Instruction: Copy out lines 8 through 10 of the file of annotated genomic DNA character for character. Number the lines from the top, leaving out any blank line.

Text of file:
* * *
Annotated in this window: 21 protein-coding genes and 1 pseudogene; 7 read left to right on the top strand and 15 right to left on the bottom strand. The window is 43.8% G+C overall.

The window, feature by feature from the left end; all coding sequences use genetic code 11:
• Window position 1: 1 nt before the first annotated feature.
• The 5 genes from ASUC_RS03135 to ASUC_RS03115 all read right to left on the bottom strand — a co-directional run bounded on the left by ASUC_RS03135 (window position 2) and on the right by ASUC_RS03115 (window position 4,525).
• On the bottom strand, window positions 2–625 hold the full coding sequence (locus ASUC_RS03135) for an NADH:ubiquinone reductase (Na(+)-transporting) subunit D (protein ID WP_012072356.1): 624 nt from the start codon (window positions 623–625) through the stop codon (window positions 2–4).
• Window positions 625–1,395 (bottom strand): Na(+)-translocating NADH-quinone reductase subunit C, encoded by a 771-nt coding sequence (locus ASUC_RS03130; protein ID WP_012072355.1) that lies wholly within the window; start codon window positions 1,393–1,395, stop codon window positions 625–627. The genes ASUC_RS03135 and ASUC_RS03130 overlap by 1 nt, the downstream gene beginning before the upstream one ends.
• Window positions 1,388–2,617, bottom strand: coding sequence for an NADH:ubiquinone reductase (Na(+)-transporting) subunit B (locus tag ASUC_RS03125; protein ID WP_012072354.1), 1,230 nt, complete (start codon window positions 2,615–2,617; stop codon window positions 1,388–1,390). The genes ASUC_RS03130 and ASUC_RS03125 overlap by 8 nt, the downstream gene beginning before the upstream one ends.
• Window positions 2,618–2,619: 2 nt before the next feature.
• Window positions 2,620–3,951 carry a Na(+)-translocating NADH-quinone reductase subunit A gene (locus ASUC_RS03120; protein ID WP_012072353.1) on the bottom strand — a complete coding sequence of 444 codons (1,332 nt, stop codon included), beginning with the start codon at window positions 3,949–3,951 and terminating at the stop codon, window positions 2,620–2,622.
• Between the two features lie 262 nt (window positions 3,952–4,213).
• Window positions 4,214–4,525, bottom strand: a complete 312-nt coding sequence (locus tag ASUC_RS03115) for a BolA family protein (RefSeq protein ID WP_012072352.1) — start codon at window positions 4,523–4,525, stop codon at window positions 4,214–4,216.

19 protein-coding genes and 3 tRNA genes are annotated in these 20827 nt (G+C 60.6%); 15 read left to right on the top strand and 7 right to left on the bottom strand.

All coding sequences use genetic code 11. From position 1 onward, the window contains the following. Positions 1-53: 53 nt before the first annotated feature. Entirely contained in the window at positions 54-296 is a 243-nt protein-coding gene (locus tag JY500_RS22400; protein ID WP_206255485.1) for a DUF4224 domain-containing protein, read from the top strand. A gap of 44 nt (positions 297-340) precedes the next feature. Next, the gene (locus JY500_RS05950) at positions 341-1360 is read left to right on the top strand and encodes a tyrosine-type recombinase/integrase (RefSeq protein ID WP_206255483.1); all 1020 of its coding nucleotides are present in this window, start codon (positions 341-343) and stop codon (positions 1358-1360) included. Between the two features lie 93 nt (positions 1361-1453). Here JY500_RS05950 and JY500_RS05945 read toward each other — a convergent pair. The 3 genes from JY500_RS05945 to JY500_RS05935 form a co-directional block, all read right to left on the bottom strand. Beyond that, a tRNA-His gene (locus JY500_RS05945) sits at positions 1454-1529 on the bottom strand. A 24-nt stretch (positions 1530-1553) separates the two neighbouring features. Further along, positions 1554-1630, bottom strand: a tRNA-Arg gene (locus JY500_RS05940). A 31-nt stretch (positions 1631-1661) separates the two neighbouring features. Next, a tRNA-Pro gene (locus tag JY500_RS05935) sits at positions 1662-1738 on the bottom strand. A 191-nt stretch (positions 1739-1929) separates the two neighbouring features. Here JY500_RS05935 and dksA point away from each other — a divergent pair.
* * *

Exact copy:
• Window positions 2,618–2,619: 2 nt before the next feature.
• Window positions 2,620–3,951 carry a Na(+)-translocating NADH-quinone reductase subunit A gene (locus ASUC_RS03120; protein ID WP_012072353.1) on the bottom strand — a complete coding sequence of 444 codons (1,332 nt, stop codon included), beginning with the start codon at window positions 3,949–3,951 and terminating at the stop codon, window positions 2,620–2,622.
• Between the two features lie 262 nt (window positions 3,952–4,213).